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Bleasdale tweaks its labels to ‘ensure it remains relevant’ the world over

By Monday 12 August 2019April 14th, 2021No Comments

Bleasdale has brought its founding father Frank Potts to the forefront of its wine portfolio in recognition of his foresight and pioneering spirit.

The Langhorne Creek winery launched a revamped 2017 Frank Potts Cabernet Blend (RRP $35) to coincide with Potts’ 204th birthday on 11 July.

It features a modern new label designed by Matthew Remphrey of Parallax Design in Adelaide.

Florian Nicolle illustrated Frank Potts for the label.

“We saw and liked another illustration Florian had done and were using that as inspiration for our creative direction on the new label,” Bleasdale general manager Leigh Warren says.

“We then made contact with Florian and he was only too happy to illustrate Frank – he’s done a terrific job.”

Bleasdale has also taken the opportunity to update the label on its Generations wines (RRP $35).

As part of the portfolio refresh, Bleasdale has also evolved its Heritage range (which includes Mulberry Tree Cabernet Sauvignon and Bremerview Shiraz), as well as its iconic Sparkling Shiraz.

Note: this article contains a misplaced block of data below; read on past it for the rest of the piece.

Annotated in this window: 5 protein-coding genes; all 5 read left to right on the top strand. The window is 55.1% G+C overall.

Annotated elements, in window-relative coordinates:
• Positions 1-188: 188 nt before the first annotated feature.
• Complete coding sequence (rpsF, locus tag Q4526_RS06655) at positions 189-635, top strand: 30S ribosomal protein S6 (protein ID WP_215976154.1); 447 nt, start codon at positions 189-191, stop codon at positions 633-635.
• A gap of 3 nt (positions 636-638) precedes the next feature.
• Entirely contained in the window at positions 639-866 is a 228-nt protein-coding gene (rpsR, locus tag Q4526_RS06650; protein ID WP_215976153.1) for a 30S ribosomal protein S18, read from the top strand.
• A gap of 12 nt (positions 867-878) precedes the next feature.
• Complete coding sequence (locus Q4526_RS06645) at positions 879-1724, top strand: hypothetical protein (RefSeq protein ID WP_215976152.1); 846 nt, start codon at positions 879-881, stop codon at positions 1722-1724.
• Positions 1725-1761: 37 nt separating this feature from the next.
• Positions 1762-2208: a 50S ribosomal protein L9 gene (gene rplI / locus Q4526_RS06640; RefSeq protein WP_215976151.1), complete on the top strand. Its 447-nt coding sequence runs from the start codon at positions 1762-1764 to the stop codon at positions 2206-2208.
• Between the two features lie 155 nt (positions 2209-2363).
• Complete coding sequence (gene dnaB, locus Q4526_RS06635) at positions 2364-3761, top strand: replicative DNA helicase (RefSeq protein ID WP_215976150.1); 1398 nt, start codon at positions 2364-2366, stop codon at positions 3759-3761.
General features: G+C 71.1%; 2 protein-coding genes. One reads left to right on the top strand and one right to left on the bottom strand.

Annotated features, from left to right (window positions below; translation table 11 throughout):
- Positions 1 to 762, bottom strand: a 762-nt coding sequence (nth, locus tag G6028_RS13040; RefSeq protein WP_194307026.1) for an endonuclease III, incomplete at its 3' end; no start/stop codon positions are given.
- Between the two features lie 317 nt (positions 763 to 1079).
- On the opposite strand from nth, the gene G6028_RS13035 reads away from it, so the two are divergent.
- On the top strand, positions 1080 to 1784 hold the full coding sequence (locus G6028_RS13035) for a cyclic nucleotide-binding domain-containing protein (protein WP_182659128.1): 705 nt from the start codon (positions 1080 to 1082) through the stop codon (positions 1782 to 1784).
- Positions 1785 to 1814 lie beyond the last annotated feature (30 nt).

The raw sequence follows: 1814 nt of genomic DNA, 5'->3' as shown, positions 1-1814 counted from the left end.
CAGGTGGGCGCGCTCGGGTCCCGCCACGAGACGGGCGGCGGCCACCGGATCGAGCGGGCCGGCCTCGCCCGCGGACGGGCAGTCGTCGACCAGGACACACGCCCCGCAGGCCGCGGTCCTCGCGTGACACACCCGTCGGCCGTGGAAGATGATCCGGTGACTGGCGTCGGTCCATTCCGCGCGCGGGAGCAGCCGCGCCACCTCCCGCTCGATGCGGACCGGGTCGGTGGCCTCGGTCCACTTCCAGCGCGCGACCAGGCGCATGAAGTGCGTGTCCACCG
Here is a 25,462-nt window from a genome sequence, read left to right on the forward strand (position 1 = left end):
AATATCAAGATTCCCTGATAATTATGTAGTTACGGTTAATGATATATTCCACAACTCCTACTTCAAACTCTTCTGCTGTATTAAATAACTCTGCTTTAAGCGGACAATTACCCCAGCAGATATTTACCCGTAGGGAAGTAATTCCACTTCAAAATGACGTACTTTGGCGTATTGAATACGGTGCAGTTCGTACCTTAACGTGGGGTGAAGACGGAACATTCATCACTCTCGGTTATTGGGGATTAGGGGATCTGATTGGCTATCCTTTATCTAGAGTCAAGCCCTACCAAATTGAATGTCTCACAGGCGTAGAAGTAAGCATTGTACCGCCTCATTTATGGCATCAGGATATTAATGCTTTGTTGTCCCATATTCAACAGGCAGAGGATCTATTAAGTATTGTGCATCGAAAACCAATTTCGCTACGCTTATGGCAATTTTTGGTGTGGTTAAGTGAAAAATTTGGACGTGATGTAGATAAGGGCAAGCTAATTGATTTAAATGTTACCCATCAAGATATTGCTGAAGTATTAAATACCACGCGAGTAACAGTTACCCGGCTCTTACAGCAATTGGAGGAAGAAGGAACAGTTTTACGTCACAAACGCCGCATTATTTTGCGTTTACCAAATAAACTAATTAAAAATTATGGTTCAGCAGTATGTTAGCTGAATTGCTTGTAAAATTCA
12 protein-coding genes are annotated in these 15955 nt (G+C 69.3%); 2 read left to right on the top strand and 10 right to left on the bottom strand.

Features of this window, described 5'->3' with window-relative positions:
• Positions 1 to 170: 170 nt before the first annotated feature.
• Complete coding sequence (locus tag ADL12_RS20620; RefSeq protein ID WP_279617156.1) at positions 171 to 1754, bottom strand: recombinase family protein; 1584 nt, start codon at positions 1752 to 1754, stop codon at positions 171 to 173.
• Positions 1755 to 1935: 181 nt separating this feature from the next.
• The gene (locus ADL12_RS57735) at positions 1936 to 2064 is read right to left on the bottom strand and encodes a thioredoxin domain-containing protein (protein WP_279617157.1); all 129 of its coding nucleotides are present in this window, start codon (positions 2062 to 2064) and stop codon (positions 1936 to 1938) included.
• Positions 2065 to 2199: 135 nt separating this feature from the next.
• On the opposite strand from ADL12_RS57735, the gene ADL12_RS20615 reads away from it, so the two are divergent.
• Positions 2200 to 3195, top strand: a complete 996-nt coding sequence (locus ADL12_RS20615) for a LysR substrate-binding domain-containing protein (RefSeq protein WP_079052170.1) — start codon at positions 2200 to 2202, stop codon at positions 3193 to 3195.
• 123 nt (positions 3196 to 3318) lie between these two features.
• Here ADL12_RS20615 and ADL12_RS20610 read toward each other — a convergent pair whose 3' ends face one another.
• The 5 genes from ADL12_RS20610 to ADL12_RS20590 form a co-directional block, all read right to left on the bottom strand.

“These label changes are tweaks to ensure Bleasdale remains relevant to wine lovers all over the world,” Leigh says.

Frank Potts is one of Australia’s most overlooked achievers – having been present at the founding of two capital cities (Adelaide and Perth) and having established a wine region.

An avid sailor, Potts founded the wine region of Langhorne Creek, located between the Adelaide Hills and the Coorong an hour’s drive southeast of Adelaide, first planting grapes in the region in the 1850s.

“After 169 years and six generations, Bleasdale remains committed to the vision and pioneering spirit of our founder (my great, great grandfather), Frank Potts,” said Bleasdale ambassador Robbie Potts.

“Frank built Bleasdale with little more than a carpentry kit to his name – he built his house, the winery, wine presses, crushers, stills, his own plough, and of course the ingenious system of flood gates that still remain on the property today.

“And when he wasn’t building things at Bleasdale, he built boats – paddle steamers, barges, punts and racing yachts. There was nothing he couldn’t do.”

The descendants of Frank Potts continue as custodians of Bleasdale today, with fifth and sixth generation family members working for the business.

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